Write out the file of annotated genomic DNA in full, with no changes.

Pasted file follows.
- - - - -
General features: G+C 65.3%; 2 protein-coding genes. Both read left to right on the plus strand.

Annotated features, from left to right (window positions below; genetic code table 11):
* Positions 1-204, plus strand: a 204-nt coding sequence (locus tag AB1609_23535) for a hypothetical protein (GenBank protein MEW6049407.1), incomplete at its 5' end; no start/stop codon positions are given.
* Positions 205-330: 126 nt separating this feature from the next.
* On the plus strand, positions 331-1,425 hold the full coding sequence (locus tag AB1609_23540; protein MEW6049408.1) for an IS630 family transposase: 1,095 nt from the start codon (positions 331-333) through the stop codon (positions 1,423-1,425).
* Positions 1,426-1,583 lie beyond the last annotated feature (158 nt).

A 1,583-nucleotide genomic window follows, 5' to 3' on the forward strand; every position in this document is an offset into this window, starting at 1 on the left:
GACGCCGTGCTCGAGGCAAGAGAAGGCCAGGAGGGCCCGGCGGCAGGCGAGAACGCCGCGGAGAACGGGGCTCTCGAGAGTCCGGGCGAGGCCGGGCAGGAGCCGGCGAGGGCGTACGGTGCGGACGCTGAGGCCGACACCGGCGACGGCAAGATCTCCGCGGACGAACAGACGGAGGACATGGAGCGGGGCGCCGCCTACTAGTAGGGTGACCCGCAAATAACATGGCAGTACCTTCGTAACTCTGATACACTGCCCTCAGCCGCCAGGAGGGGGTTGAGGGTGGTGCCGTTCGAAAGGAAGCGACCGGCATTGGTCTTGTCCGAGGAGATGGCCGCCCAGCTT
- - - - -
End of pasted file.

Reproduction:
General features: G+C 65.3%; 2 protein-coding genes. Both read left to right on the plus strand.

Annotated features, from left to right (window positions below; genetic code table 11):
* Positions 1-204, plus strand: a 204-nt coding sequence (locus tag AB1609_23535) for a hypothetical protein (GenBank protein MEW6049407.1), incomplete at its 5' end; no start/stop codon positions are given.
* Positions 205-330: 126 nt separating this feature from the next.
* On the plus strand, positions 331-1,425 hold the full coding sequence (locus tag AB1609_23540; protein MEW6049408.1) for an IS630 family transposase: 1,095 nt from the start codon (positions 331-333) through the stop codon (positions 1,423-1,425).
* Positions 1,426-1,583 lie beyond the last annotated feature (158 nt).

A 1,583-nucleotide genomic window follows, 5' to 3' on the forward strand; every position in this document is an offset into this window, starting at 1 on the left:
GACGCCGTGCTCGAGGCAAGAGAAGGCCAGGAGGGCCCGGCGGCAGGCGAGAACGCCGCGGAGAACGGGGCTCTCGAGAGTCCGGGCGAGGCCGGGCAGGAGCCGGCGAGGGCGTACGGTGCGGACGCTGAGGCCGACACCGGCGACGGCAAGATCTCCGCGGACGAACAGACGGAGGACATGGAGCGGGGCGCCGCCTACTAGTAGGGTGACCCGCAAATAACATGGCAGTACCTTCGTAACTCTGATACACTGCCCTCAGCCGCCAGGAGGGGGTTGAGGGTGGTGCCGTTCGAAAGGAAGCGACCGGCATTGGTCTTGTCCGAGGAGATGGCCGCCCAGCTT